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Between the Lines with Nicholas Sparks View Comments
By Susan Hines-Brigger

This month, best-selling author Nicholas Sparks will once again watch one of his novels come to life on the big screen. Safe Haven, which hits theaters on Valentine’s Day, is the eighth novel by Sparks to be turned into a film.

Since his first novel, The Notebook, was published in 1996, Sparks has written 16 more—all of which have landed on the New York Times best-sellers list. In November of last year, The Hollywood Reporter declared Sparks as one of “Hollywood’s 25 Most Powerful Authors.” Worldwide, his books have sold an estimated 80 million copies to date.

Around the time his last film, The Lucky One, was hitting theaters, Sparks took time out of his schedule to talk with St. Anthony Messenger about his career, his Catholic faith, and the importance of his family.

And to think that it all started with a college track injury!

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Susan Hines-Brigger is the managing editor of this magazine and editor of the digital magazine Liberty+Vine.

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Alphonsus Rodriguez: Tragedy and challenge beset today’s saint early in life, but Alphonsus Rodriguez found happiness and contentment through simple service and prayer.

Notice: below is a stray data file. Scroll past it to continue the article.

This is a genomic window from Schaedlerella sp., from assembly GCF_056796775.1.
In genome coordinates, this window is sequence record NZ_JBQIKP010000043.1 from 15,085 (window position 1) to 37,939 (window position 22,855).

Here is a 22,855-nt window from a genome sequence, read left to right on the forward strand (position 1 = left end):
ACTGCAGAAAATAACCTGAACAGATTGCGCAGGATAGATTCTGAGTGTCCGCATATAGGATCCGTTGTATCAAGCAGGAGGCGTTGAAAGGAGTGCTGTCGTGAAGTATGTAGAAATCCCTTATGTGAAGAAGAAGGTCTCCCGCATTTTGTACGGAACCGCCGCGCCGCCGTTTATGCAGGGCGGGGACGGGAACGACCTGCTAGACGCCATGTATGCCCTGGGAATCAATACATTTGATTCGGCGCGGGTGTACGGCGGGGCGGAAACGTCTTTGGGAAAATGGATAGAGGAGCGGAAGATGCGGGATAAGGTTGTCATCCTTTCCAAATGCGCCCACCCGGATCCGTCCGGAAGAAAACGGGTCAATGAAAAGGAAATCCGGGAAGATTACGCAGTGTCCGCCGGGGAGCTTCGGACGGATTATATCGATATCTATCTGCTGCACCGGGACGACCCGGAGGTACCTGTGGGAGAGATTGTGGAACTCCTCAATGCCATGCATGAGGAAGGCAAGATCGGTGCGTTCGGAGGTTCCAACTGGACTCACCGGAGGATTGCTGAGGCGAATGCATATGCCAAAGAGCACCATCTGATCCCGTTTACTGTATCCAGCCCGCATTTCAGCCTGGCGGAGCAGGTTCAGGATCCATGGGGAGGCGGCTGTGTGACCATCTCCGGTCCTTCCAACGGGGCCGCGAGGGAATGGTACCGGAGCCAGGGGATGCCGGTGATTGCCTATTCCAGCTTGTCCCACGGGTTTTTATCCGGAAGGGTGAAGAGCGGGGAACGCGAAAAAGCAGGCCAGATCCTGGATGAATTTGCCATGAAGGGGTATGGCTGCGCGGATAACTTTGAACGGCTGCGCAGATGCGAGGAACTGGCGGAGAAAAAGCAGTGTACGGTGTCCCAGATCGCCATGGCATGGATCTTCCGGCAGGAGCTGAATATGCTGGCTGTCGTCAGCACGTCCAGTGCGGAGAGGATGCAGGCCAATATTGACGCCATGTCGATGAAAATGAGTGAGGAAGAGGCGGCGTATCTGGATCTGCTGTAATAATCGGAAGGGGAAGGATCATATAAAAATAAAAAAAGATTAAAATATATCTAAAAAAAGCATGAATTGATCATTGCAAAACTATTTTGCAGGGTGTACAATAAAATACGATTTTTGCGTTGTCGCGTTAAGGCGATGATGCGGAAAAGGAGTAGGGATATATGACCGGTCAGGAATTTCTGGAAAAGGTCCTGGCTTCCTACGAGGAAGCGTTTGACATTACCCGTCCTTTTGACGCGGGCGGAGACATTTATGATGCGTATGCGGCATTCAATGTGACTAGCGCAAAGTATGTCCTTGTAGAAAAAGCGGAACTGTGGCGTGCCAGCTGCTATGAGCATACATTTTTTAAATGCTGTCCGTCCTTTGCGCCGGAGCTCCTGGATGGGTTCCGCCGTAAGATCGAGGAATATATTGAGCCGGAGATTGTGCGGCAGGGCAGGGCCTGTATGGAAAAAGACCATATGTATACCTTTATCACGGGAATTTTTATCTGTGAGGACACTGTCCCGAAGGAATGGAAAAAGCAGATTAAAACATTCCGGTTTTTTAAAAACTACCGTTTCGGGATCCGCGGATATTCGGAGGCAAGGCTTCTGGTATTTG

<p>Born in Spain in 1533, Alphonsus inherited the family textile business at 23. Within the space of three years, his wife, daughter and mother died; meanwhile, business was poor. Alphonsus stepped back and reassessed his life. He sold the business and, with his young son, moved into his sisters’ home. There he learned the discipline of prayer and meditation. </p><p>Years later, at the death of his son, Alphonsus, almost 40 by then, sought to join the Jesuits. He was not helped by his poor education. He applied twice before being admitted. For 45 years he served as doorkeeper at the Jesuits’ college in Majorca. When not at his post, he was almost always at prayer, though he often encountered difficulties and temptations. </p><p>His holiness and prayerfulness attracted many to him, including St. Peter Claver, then a Jesuit seminarian. Alphonsus’s life as doorkeeper may have been humdrum, but he caught the attention of poet and fellow-Jesuit Gerard Manley Hopkins, who made him the subject of one of his poems. </p><p>Alphonsus died in 1617. He is the patron saint of Majorca.</p> American Catholic Blog People mess up, and it’s especially hard to watch as our children and other young people go down paths we know are likely to lead to heartbreak. Providing gentle guidance when it’s needed, and love even when that guidance isn’t followed, helps them to start fresh.

 
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